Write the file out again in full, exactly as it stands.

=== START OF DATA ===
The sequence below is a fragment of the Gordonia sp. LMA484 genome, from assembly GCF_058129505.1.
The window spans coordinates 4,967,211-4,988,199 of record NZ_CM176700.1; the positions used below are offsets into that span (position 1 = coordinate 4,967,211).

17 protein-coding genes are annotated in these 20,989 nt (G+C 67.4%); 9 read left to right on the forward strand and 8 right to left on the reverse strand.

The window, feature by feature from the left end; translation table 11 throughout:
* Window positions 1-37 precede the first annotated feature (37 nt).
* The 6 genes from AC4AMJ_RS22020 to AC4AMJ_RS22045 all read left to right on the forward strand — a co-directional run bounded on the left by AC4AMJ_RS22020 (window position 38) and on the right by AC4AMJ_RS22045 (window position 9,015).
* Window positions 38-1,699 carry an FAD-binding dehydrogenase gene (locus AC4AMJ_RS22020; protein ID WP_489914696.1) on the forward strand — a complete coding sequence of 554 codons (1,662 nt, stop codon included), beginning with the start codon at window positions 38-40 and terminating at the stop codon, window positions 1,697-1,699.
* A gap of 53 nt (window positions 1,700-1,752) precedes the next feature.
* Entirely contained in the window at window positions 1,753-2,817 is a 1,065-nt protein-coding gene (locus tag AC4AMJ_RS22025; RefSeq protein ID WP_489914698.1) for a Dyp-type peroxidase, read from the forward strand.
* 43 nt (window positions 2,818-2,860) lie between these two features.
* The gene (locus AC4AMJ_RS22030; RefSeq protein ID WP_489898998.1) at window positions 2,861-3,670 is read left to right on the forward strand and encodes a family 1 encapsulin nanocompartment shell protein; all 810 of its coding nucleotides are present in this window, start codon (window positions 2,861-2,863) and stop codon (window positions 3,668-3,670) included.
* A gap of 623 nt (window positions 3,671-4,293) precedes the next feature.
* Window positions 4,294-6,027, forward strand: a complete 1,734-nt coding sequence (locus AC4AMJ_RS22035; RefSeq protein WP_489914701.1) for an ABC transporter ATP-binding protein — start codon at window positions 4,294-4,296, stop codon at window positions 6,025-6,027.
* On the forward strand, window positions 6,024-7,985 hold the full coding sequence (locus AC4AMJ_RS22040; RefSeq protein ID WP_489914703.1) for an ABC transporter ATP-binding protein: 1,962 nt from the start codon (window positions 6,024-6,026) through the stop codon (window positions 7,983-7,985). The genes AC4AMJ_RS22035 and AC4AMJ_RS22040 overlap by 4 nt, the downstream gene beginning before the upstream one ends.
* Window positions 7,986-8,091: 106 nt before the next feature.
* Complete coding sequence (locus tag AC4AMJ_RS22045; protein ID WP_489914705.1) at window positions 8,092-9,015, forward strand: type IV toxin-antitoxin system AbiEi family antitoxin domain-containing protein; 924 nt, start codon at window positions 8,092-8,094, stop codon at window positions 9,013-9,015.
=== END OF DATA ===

The sequence below is a fragment of the Gordonia sp. LMA484 genome, from assembly GCF_058129505.1.
The window spans coordinates 4,967,211-4,988,199 of record NZ_CM176700.1; the positions used below are offsets into that span (position 1 = coordinate 4,967,211).

17 protein-coding genes are annotated in these 20,989 nt (G+C 67.4%); 9 read left to right on the forward strand and 8 right to left on the reverse strand.

The window, feature by feature from the left end; translation table 11 throughout:
* Window positions 1-37 precede the first annotated feature (37 nt).
* The 6 genes from AC4AMJ_RS22020 to AC4AMJ_RS22045 all read left to right on the forward strand — a co-directional run bounded on the left by AC4AMJ_RS22020 (window position 38) and on the right by AC4AMJ_RS22045 (window position 9,015).
* Window positions 38-1,699 carry an FAD-binding dehydrogenase gene (locus AC4AMJ_RS22020; protein ID WP_489914696.1) on the forward strand — a complete coding sequence of 554 codons (1,662 nt, stop codon included), beginning with the start codon at window positions 38-40 and terminating at the stop codon, window positions 1,697-1,699.
* A gap of 53 nt (window positions 1,700-1,752) precedes the next feature.
* Entirely contained in the window at window positions 1,753-2,817 is a 1,065-nt protein-coding gene (locus tag AC4AMJ_RS22025; RefSeq protein ID WP_489914698.1) for a Dyp-type peroxidase, read from the forward strand.
* 43 nt (window positions 2,818-2,860) lie between these two features.
* The gene (locus AC4AMJ_RS22030; RefSeq protein ID WP_489898998.1) at window positions 2,861-3,670 is read left to right on the forward strand and encodes a family 1 encapsulin nanocompartment shell protein; all 810 of its coding nucleotides are present in this window, start codon (window positions 2,861-2,863) and stop codon (window positions 3,668-3,670) included.
* A gap of 623 nt (window positions 3,671-4,293) precedes the next feature.
* Window positions 4,294-6,027, forward strand: a complete 1,734-nt coding sequence (locus AC4AMJ_RS22035; RefSeq protein WP_489914701.1) for an ABC transporter ATP-binding protein — start codon at window positions 4,294-4,296, stop codon at window positions 6,025-6,027.
* On the forward strand, window positions 6,024-7,985 hold the full coding sequence (locus AC4AMJ_RS22040; RefSeq protein ID WP_489914703.1) for an ABC transporter ATP-binding protein: 1,962 nt from the start codon (window positions 6,024-6,026) through the stop codon (window positions 7,983-7,985). The genes AC4AMJ_RS22035 and AC4AMJ_RS22040 overlap by 4 nt, the downstream gene beginning before the upstream one ends.
* Window positions 7,986-8,091: 106 nt before the next feature.
* Complete coding sequence (locus tag AC4AMJ_RS22045; protein ID WP_489914705.1) at window positions 8,092-9,015, forward strand: type IV toxin-antitoxin system AbiEi family antitoxin domain-containing protein; 924 nt, start codon at window positions 8,092-8,094, stop codon at window positions 9,013-9,015.